Pasquale v. Commissioner of Social Security

Filing 17

MEMORANDUM and ORDER: The Commissioners motion 13 is denied, Pasquales motion 11 is granted, and the case is remanded for calculation of an award of benefits. Ordered by Judge Frederic Block on 10/31/2017. (Innelli, Michael)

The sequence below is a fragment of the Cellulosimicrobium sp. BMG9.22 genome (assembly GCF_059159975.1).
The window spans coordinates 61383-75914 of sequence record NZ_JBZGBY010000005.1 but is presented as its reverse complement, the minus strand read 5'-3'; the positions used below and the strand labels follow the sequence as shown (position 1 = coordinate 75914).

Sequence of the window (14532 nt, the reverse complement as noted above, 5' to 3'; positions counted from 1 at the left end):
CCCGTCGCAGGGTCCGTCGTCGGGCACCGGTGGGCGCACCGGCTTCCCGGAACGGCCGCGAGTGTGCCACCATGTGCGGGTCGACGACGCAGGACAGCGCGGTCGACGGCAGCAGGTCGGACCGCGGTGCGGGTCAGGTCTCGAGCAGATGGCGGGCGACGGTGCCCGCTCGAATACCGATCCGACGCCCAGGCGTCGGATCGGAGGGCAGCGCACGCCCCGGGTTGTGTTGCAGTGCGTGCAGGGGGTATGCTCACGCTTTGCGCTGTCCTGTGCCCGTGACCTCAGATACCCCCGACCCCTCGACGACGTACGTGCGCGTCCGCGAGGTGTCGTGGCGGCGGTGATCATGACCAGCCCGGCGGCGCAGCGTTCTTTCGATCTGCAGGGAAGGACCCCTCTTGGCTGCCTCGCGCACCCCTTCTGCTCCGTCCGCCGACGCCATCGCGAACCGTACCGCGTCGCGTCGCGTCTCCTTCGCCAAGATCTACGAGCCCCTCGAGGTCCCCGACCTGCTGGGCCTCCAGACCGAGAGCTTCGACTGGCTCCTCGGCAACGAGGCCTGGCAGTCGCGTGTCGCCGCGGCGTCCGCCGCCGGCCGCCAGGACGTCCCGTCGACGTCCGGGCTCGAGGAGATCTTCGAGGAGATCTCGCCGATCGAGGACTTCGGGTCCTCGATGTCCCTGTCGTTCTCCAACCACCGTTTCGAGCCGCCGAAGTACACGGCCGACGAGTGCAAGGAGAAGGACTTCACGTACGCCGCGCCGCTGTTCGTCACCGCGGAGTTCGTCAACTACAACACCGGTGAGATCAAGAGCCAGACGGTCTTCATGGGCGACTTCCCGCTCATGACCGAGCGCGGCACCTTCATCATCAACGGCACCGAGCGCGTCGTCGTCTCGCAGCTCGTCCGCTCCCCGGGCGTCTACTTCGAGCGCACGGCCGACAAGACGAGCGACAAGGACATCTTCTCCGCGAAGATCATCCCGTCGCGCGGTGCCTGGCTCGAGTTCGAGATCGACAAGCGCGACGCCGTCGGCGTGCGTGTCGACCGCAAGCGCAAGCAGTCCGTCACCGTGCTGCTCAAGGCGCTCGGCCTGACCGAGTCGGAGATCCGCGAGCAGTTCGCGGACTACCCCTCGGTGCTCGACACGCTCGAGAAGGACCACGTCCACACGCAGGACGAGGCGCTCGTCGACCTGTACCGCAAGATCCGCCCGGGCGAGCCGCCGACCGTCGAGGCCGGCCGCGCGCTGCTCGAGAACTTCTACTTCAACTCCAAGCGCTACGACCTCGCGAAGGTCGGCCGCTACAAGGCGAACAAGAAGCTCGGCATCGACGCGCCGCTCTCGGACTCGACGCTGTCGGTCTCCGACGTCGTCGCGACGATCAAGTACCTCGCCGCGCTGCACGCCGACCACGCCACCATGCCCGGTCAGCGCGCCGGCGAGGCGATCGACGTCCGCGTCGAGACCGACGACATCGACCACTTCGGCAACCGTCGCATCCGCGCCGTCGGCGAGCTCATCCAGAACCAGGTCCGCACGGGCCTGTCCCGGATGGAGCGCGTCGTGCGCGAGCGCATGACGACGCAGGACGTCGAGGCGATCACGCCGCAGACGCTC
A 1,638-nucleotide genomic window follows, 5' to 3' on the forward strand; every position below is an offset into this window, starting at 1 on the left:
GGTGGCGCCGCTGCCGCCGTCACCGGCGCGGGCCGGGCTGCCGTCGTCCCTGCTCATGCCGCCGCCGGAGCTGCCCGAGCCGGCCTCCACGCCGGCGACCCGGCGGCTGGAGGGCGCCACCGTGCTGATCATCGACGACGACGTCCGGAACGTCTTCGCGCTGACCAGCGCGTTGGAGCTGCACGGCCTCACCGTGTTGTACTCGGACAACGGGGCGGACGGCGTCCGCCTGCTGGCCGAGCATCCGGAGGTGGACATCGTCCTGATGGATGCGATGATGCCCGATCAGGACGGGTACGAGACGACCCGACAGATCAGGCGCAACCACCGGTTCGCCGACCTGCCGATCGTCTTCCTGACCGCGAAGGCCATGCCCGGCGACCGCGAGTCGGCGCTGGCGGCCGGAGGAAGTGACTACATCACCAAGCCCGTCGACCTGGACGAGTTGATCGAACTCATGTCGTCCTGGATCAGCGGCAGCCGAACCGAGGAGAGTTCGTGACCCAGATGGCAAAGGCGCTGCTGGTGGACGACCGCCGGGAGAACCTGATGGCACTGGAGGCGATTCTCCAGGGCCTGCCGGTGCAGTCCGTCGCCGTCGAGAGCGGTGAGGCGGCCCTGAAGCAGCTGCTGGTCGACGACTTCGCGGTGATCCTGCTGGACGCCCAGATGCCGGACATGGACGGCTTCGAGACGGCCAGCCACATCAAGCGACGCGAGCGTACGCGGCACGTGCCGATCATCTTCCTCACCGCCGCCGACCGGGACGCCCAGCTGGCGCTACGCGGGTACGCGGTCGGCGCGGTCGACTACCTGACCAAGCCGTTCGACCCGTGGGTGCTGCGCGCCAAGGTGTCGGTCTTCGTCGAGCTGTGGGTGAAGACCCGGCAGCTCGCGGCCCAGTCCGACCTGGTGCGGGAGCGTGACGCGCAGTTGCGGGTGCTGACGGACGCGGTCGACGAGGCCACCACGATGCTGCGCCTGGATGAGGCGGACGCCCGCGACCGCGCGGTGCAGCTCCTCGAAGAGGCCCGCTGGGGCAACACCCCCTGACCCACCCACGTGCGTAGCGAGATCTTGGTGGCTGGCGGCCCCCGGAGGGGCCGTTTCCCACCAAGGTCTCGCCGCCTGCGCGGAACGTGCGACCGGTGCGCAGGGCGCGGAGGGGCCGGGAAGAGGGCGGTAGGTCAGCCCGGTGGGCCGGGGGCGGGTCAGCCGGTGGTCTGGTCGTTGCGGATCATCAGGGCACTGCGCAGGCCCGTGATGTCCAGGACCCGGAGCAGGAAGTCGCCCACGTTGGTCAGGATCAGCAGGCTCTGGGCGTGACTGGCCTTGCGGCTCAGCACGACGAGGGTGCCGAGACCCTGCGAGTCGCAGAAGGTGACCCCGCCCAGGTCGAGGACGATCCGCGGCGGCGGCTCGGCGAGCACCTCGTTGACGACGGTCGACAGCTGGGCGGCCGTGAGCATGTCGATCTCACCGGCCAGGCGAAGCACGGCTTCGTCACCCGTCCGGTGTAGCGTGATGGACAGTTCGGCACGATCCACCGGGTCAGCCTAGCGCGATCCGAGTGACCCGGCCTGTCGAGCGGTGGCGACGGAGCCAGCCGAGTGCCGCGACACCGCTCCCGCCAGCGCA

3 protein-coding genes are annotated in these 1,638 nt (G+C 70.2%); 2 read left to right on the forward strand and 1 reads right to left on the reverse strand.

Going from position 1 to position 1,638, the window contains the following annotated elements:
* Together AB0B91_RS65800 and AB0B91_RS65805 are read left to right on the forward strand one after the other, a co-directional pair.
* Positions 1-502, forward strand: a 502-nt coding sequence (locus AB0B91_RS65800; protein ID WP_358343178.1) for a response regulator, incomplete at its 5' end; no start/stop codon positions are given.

Download PDF